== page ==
LOUISVILLE, Ky. – NASA astrophysicist Fred Espenak will speak at the University of Louisville April 13 about “Solar Eclipses and Mysteries of the Sun.”
Espenak’s free, public talk is the second annual Bullitt lecture in astronomy. The event will begin at 7 p.m. in the Gheens Science Hall and Rauch Planetarium on U of L’s Belknap Campus.
The scientist will talk about how total solar eclipses and NASA spacecraft help to explain some of the sun’s mysteries. He also will explain when people in the United States will see the next total eclipse, when the moon comes between the sun and earth.
Audience members also will receive a handout listing future solar eclipses visible from Louisville.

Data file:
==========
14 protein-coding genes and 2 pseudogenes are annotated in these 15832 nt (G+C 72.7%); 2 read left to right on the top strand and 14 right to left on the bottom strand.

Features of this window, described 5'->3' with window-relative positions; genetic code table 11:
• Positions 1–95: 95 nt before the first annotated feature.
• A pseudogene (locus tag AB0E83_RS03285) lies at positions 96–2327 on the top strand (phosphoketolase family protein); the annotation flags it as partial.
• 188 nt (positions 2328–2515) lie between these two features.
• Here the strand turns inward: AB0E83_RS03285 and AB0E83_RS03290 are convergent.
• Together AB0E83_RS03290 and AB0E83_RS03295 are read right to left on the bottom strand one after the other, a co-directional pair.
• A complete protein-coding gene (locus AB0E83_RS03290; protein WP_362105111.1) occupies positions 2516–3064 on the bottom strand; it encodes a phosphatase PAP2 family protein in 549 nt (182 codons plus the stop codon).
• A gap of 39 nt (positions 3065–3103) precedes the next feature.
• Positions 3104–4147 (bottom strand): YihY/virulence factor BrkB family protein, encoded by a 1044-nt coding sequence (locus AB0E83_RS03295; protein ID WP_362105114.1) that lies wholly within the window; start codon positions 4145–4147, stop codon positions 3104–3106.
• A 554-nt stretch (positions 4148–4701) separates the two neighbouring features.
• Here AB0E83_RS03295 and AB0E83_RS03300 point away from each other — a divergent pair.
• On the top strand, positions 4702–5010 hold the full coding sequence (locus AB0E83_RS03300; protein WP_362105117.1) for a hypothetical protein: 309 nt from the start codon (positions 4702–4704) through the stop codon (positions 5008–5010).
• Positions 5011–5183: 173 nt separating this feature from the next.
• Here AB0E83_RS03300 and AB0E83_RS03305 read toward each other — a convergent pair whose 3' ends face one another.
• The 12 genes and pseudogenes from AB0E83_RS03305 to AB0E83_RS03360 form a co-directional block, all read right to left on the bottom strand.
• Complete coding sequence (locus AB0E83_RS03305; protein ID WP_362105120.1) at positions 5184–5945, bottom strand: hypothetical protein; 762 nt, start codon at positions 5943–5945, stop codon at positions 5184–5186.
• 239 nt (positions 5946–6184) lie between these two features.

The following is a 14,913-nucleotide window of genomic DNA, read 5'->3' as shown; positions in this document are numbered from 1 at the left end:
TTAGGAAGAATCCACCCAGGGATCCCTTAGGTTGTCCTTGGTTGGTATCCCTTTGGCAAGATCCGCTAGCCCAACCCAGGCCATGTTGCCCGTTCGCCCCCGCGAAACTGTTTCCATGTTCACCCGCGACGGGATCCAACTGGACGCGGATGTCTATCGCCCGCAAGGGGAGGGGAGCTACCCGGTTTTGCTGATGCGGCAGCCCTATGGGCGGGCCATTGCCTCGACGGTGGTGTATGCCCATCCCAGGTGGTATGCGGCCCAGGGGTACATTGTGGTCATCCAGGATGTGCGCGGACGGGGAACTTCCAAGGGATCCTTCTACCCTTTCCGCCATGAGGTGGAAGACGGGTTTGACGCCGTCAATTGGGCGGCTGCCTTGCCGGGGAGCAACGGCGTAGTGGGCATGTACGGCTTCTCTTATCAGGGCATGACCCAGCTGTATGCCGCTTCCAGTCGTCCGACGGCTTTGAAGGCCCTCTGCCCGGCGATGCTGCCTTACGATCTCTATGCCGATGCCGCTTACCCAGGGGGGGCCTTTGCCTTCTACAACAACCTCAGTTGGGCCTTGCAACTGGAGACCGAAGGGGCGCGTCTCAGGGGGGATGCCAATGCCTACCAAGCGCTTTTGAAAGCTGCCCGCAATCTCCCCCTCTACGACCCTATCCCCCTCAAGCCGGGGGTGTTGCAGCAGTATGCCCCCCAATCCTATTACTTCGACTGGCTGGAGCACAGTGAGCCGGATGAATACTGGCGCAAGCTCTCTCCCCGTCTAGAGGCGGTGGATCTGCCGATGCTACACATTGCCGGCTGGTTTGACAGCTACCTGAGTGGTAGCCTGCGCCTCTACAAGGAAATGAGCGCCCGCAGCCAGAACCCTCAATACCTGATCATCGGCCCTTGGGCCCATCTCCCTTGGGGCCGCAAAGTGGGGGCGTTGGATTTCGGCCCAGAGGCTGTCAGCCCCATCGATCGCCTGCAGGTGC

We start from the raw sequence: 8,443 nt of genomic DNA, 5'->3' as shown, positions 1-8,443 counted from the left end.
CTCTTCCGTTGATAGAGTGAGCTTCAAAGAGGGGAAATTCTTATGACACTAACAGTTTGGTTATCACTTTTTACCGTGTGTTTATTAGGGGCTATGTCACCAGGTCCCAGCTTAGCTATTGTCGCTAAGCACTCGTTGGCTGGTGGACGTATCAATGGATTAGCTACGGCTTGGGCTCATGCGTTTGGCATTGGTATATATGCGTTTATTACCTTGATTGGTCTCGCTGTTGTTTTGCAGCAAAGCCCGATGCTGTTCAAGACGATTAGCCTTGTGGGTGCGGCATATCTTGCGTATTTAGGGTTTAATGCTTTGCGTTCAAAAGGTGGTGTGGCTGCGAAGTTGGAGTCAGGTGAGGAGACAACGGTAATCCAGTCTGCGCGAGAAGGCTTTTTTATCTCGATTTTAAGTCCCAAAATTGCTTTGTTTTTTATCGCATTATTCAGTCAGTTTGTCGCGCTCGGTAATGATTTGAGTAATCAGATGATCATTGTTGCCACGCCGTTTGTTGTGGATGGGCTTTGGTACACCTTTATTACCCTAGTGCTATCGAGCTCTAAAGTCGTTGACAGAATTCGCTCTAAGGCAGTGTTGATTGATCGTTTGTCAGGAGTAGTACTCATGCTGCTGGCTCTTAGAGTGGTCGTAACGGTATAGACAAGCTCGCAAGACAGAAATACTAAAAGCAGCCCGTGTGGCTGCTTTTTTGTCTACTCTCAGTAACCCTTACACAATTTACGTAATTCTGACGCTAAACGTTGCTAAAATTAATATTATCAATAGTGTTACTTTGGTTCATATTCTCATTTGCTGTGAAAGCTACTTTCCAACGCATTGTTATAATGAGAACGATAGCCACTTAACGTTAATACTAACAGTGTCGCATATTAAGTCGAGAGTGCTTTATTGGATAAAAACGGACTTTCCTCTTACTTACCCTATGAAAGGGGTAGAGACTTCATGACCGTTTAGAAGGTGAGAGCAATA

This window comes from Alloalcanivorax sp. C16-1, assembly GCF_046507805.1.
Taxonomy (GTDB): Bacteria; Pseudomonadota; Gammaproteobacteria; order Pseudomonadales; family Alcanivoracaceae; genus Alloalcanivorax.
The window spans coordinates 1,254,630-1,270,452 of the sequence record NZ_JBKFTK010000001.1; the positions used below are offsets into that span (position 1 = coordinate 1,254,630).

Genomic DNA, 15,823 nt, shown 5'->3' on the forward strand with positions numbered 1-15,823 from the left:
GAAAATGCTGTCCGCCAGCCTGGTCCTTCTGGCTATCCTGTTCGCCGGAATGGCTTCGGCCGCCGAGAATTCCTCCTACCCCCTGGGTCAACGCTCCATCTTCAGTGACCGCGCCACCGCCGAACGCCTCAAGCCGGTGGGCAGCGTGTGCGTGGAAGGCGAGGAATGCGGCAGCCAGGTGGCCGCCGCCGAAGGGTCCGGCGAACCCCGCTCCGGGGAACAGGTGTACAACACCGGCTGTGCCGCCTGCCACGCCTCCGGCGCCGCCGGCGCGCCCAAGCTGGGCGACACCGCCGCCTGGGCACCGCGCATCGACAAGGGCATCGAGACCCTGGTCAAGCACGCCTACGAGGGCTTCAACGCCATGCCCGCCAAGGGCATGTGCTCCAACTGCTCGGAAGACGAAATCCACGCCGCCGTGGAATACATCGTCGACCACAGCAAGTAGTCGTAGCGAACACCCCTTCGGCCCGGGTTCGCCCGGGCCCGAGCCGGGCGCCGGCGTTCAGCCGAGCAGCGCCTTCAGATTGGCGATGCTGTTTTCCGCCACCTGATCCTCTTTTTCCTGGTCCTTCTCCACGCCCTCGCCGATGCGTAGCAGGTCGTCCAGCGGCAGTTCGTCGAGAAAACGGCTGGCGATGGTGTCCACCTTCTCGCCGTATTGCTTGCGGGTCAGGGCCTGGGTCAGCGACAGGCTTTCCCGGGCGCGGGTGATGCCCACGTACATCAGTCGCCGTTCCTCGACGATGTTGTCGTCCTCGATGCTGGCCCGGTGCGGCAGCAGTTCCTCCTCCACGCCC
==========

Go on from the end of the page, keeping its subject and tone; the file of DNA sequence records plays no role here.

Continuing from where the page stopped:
Espenak works at the National Aeronautics and Space Administration’s Goddard Space Flight Center in Maryland. His research projects including monitoring ozone in Mars’ atmosphere; detecting winds on Venus and Mars; and measuring hydrocarbons in the stratospheres of Jupiter, Saturn, Uranus and Neptune.
The scientist is known for his work on eclipses, an interest that began when he saw a total solar eclipse in March 1970. Since then he has participated in nearly 20 eclipse expeditions around the world and has predicted thousands of eclipses. He recently co-wrote “Total Eclipses of the Sun” and has published two reference books: “Fifty-year Canon of Solar Eclipses: 1986-2035” and “Fifty-year Canon of Lunar Eclipses: 1986-2035.”
The Bullitt lecture is co-sponsored by the William Marshall Bullitt Fund in Astronomy and the physics department.
For more information, call the physics department at (502) 852-6790.